When selling a home, there can be some different issues with the property that you can choose to disclose, or not to reveal. Each item can vary in how severely it affects the home and the buyer. A crooked tile in the bathroom may not be worth mentioning, while a flooding basement may be something you just have to bring up if you want to avoid problems following the sale. Another similar real estate disclosure issue is whether or not you have to let a buyer know about a murder in a home. From state to state the answer can be different. The same would hold true about disclosure of paranormal activity or a suspected haunted house.
The presence of a sex offender in the area surrounding the home is one more possible issue that might need disclosure, depending on the circumstances and the laws in your area. The number one rule about disclosure, sex offender or otherwise, is to know the laws in your area. But to be clear, every state has some requirement about disclosing issues with a home, particularly if you are asked directly about these matters.
As a general rule, it is a good idea to be honest about any problem if the buyer asks you directly about it. But what if you are not asked directly? What if you don’t know the answer, particularly about sex offenders?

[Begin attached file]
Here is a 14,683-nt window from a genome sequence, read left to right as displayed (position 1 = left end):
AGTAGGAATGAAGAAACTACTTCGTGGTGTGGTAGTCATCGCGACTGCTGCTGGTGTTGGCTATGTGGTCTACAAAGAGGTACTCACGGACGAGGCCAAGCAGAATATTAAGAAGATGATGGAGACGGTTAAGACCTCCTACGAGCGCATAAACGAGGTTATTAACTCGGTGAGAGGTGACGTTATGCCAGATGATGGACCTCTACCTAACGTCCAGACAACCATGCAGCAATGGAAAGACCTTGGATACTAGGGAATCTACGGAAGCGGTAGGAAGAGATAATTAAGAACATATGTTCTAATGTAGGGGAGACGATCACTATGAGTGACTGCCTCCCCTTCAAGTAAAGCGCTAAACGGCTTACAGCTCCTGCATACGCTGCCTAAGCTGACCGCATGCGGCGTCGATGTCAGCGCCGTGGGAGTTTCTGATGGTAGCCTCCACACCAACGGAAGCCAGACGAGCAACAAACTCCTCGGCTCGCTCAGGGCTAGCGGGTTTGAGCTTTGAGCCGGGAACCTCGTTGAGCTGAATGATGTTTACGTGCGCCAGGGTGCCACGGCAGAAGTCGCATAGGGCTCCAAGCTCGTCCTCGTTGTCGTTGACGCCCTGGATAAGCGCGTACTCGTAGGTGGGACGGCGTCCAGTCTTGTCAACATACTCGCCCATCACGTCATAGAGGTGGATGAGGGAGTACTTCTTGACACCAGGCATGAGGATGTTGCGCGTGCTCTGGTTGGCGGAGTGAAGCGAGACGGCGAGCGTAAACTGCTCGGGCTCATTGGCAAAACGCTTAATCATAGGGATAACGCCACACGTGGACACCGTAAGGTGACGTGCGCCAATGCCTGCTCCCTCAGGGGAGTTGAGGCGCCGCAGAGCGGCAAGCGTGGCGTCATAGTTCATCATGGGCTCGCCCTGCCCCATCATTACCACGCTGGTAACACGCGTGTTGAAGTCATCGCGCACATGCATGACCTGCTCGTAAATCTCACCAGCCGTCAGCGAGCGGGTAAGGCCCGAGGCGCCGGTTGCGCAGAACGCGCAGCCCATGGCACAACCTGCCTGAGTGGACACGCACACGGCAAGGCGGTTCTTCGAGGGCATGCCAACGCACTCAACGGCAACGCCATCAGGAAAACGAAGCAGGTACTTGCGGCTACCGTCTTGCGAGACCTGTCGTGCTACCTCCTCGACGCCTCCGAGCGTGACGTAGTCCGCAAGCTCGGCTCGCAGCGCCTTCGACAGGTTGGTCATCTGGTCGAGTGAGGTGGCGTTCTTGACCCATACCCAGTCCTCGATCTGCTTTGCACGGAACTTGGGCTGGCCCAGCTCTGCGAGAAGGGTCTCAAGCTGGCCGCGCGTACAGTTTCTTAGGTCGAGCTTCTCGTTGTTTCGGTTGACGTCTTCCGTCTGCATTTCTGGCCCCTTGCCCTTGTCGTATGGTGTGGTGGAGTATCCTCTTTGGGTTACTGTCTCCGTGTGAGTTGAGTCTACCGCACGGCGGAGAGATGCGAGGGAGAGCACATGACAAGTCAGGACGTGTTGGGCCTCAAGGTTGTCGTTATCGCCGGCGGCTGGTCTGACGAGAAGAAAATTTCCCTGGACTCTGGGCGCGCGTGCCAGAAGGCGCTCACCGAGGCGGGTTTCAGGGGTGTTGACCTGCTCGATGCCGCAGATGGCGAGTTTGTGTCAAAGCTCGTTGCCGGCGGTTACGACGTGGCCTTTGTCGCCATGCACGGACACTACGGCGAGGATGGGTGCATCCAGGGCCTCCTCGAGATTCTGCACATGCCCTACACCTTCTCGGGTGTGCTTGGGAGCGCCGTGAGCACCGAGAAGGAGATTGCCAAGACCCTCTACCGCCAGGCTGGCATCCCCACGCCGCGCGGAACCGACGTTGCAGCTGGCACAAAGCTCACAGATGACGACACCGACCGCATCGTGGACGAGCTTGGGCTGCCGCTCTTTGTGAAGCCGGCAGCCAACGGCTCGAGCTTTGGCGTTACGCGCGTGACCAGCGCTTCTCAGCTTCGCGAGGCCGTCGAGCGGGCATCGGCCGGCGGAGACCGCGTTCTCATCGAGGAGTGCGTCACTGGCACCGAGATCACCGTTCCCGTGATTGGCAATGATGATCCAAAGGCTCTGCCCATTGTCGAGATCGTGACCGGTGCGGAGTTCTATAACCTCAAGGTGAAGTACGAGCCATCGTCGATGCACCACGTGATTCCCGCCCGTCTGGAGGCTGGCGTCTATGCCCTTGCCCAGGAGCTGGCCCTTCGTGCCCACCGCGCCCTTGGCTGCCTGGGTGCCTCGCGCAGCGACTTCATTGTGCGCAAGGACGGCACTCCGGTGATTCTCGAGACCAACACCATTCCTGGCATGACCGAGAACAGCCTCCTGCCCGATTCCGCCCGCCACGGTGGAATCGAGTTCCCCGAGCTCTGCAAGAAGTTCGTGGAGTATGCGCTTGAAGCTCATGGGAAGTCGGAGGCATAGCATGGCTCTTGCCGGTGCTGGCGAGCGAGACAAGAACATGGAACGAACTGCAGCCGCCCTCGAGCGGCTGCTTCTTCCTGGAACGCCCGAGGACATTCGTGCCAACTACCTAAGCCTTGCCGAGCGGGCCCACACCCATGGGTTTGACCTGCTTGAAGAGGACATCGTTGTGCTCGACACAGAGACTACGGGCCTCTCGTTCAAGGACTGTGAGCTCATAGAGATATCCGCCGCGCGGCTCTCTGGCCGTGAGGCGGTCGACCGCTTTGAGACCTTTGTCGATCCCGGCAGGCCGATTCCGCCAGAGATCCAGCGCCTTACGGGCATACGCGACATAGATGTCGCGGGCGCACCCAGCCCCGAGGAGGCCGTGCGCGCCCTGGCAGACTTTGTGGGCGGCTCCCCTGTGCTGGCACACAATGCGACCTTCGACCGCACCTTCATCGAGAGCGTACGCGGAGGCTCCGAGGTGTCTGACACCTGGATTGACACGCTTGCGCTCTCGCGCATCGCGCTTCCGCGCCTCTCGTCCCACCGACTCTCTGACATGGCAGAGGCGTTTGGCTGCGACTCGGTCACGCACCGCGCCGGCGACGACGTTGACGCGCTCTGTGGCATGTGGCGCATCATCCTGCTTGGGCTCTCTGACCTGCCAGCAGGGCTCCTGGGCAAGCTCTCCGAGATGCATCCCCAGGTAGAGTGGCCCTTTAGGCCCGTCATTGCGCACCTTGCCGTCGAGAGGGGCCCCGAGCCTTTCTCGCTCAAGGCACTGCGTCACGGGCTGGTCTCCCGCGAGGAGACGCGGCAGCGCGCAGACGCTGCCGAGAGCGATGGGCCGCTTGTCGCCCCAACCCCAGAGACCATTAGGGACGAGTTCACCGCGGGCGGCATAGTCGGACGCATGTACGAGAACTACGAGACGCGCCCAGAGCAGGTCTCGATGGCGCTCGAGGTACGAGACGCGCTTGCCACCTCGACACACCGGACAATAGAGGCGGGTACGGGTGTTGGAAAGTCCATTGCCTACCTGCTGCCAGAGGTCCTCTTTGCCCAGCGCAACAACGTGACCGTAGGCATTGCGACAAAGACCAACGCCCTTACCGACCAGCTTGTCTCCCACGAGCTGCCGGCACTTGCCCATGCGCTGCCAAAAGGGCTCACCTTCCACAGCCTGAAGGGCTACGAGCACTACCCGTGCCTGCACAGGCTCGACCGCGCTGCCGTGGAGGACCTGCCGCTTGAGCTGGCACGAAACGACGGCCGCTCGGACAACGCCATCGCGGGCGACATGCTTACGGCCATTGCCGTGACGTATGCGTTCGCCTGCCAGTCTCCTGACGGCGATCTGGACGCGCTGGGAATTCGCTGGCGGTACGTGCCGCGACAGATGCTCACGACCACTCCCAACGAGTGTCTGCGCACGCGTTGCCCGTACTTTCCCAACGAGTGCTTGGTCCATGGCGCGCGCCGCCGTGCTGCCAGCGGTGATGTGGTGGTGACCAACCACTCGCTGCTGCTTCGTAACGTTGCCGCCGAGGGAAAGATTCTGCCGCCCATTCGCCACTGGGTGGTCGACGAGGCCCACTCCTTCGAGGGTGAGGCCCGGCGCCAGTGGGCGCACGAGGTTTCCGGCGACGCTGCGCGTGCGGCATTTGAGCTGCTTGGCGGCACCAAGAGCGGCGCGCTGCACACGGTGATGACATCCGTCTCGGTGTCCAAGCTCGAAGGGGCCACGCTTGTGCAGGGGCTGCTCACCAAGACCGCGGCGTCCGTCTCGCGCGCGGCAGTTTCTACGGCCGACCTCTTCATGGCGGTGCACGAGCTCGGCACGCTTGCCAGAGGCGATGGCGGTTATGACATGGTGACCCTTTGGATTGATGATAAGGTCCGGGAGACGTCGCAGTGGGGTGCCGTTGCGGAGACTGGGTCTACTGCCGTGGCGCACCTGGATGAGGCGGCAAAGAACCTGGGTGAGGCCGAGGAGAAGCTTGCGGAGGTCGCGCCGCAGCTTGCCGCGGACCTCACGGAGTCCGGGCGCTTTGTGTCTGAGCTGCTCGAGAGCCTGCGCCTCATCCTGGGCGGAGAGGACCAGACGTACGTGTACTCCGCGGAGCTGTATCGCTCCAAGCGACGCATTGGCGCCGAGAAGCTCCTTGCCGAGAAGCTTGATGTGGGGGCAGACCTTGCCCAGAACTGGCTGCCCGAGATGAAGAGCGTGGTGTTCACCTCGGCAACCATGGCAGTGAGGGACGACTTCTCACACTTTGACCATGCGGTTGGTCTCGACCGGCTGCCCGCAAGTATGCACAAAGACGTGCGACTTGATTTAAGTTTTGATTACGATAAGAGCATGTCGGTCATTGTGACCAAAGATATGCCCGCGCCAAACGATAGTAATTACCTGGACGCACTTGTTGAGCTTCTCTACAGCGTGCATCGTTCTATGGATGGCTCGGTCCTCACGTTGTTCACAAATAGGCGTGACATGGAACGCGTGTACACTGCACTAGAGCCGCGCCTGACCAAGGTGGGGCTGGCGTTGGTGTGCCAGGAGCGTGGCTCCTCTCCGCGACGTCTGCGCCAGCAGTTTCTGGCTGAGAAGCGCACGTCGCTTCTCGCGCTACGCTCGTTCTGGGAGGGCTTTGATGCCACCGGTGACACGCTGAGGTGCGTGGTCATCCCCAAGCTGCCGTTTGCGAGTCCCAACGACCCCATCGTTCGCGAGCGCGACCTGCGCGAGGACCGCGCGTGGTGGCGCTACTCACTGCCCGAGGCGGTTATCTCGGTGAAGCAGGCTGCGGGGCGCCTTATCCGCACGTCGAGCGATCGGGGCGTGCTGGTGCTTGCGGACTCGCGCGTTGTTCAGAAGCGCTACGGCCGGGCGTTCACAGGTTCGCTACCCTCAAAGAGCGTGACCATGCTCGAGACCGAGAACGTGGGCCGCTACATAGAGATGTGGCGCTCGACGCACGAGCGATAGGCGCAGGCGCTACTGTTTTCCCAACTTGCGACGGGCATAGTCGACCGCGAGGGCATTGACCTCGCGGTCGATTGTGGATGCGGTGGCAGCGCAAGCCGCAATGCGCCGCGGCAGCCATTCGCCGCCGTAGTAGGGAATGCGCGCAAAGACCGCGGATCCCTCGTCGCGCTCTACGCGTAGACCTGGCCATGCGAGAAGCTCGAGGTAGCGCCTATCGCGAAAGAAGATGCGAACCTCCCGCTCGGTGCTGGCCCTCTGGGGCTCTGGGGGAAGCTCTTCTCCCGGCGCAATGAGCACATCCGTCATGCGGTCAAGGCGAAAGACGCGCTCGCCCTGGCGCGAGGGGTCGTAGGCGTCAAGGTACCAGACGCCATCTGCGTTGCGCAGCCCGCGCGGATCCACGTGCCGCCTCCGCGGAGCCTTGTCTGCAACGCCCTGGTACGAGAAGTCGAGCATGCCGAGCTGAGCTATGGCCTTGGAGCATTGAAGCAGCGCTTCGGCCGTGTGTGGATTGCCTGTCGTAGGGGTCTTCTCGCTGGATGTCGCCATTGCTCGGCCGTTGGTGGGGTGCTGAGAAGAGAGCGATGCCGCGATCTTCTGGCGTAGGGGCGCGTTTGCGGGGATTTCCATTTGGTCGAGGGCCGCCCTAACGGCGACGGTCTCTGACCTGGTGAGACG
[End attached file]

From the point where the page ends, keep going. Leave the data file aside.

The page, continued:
Factors That Can Affect Disclosure Of Sex Offenders
How you as a seller or an agent deal with disclosure of sex offenders can vary considerably based on your situation. There are several factors to consider:
The laws in each area relating to sex offenders can vary, which means the area where you are selling your home may or may not have specific guidelines about disclosure. Your real estate agent should know these laws and how to apply them to your individual circumstances.
Knowledge of sex offenders
You may not know whether there are sex offenders in the area or not. No specific federal laws are requiring that law enforcement publishes information about sex offenders in the area, so your area may not put out information regularly on the subject. The local police department will have the information available should you ask, but you may have never had reason to question before.
The buyer may or may not ask about sex offenders
The potential buyers of your home may not ask you about sex offenders in the area. Or they may ask. The important thing is that you know what you are going to do if the questions come or not.
Dealing With Different Scenarios